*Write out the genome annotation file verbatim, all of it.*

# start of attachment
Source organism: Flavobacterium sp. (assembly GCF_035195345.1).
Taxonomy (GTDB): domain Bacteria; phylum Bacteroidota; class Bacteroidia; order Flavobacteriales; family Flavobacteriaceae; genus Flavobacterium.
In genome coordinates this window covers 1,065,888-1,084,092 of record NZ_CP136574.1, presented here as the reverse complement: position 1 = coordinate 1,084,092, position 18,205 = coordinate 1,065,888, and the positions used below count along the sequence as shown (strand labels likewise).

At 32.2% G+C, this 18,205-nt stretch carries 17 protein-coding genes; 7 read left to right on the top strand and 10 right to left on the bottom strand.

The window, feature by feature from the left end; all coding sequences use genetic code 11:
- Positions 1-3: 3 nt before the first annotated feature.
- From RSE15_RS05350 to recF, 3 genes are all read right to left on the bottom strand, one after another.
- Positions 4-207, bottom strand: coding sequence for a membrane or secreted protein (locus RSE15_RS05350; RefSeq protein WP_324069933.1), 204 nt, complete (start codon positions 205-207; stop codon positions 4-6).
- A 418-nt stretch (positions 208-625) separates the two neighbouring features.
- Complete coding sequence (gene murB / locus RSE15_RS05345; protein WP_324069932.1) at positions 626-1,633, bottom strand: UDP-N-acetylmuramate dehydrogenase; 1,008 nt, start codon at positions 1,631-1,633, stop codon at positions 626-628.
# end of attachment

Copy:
Source organism: Flavobacterium sp. (assembly GCF_035195345.1).
Taxonomy (GTDB): domain Bacteria; phylum Bacteroidota; class Bacteroidia; order Flavobacteriales; family Flavobacteriaceae; genus Flavobacterium.
In genome coordinates this window covers 1,065,888-1,084,092 of record NZ_CP136574.1, presented here as the reverse complement: position 1 = coordinate 1,084,092, position 18,205 = coordinate 1,065,888, and the positions used below count along the sequence as shown (strand labels likewise).

At 32.2% G+C, this 18,205-nt stretch carries 17 protein-coding genes; 7 read left to right on the top strand and 10 right to left on the bottom strand.

The window, feature by feature from the left end; all coding sequences use genetic code 11:
- Positions 1-3: 3 nt before the first annotated feature.
- From RSE15_RS05350 to recF, 3 genes are all read right to left on the bottom strand, one after another.
- Positions 4-207, bottom strand: coding sequence for a membrane or secreted protein (locus RSE15_RS05350; RefSeq protein WP_324069933.1), 204 nt, complete (start codon positions 205-207; stop codon positions 4-6).
- A 418-nt stretch (positions 208-625) separates the two neighbouring features.
- Complete coding sequence (gene murB / locus RSE15_RS05345; protein WP_324069932.1) at positions 626-1,633, bottom strand: UDP-N-acetylmuramate dehydrogenase; 1,008 nt, start codon at positions 1,631-1,633, stop codon at positions 626-628.